Bike Testing—Tips and Procedures You Can Use.
As a lifelong mechanic, I have been testing, evaluating, fixing and modifying electro-mechanical devices for over 45 years. This includes professionally, bikes, cars, motorcycles, aircraft, R/C models, electronic devices and sewing machines. With this comes certain mental procedures and checklists that drive my ways. I thought a little insight to the way I do this for the bikes in my life might help your cycling interests and the way you interpret my writings about bikes.
Before I start a bike test and review I will do a few things that I feel are pretty important. First is a thorough visual inspection to get a feel for what is to come. And this visual part continues from beginning to end. Also, there is just a feel for the movements, noises and vibrations that any item will use to tell you where it stands. Hard to teach, everyone is a natural at something, I just happen to be the mechanic type.
Many of the bikes I test are at remote locations and just for a short (one or two hours) time. I can usually get a good impression of the ride, quality and misgivings of a bike or E-bike in that amount of time. Very often I am presented bikes I can keep in my possession for days, weeks and months. These bikes get a much more intensive shake-down and are what I am using as an example as I write this post.
Whether it is a new bike for testing, a used bike for possible purchase or repair, or one of my vintage bikes before a ride, I am on the constant vigil for smooth operation and safety. I keep a simple log of my impressions, changes made or needed and modifications performed. This log can come in handy down the road and is also used to allow me to give feed-back to the bike’s maker, something I think is very important, maybe even more so than my posted reviews.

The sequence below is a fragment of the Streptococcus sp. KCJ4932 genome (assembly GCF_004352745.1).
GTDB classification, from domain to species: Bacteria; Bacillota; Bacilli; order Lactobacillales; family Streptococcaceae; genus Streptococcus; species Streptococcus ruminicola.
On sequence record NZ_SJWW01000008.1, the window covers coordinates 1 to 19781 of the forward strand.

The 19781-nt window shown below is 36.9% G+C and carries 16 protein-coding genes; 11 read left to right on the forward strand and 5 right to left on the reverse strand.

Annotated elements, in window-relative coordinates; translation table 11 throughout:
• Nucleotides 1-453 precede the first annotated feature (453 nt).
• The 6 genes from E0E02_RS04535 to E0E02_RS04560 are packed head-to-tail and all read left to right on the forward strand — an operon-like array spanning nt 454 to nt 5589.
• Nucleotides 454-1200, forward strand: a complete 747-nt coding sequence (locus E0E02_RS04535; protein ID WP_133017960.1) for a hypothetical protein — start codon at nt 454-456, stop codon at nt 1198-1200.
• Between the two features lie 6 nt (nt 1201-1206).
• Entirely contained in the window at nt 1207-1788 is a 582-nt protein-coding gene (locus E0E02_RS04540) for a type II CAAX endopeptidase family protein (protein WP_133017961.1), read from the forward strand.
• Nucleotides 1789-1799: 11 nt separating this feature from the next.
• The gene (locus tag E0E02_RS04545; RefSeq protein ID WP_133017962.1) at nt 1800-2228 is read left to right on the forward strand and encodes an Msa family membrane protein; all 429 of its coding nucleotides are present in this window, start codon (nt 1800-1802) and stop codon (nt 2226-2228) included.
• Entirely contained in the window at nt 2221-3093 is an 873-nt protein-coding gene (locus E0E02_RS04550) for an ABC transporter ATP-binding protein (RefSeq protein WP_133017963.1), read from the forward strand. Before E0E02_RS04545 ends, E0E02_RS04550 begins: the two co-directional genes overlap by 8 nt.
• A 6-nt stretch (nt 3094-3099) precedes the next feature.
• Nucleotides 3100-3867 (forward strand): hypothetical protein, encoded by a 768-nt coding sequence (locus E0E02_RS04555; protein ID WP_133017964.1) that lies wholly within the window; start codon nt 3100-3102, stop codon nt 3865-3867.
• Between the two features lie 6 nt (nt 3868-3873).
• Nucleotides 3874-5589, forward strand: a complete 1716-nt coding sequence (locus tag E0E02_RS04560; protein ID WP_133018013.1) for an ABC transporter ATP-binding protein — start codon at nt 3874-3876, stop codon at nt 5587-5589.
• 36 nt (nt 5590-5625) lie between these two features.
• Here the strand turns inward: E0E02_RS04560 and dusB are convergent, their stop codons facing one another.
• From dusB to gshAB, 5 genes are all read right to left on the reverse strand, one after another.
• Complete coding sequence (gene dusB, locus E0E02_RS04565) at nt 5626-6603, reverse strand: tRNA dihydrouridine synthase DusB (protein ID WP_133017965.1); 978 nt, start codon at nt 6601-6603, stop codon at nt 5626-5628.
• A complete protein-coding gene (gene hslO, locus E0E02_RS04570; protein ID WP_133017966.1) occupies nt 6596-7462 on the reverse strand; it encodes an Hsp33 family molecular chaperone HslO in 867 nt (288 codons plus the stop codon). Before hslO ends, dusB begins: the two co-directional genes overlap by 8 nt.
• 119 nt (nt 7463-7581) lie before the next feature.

Before any major riding I will copy down the serial number and other pertinent information on the bike. I go over the bike fully checking every fastener and adjustment, some I tailor to my personal needs and fitting to the bike. I also examine it for cosmetic damage inflicted before the bike arrived at my door-step. Once these operations are performed, the real testing begins. Filled with conditions of many kinds, I attempt to put as many miles as needed to fully feel like one with the bike in question. These impressions are what I use to fill my bike reviews with information I think you can use.
There are several key points that I look and feel for. Ride quality, smoothness and steering response tell much about the design features of any bike. Each bike has its own reasons for being, such as for speed demons, beach cruising or commuting. The geometry and frame material differ on each, and if the manufacture got it right, each one should ride and respond in kind. Along these lines you should find no steering shake when your hands come off the bars and no slop or flex in the chassis and suspension as you ride.
Shifting and brake operation also come into play during my test rides. Needless to say I will expect much more from a very expensive bike compared to one from the opposite direction, as anyone would. I have been called out in the past for not using equal standards on my bike evaluations and critiques. My answer is this, if a pricey bike touts better features and performance, it should deliver them.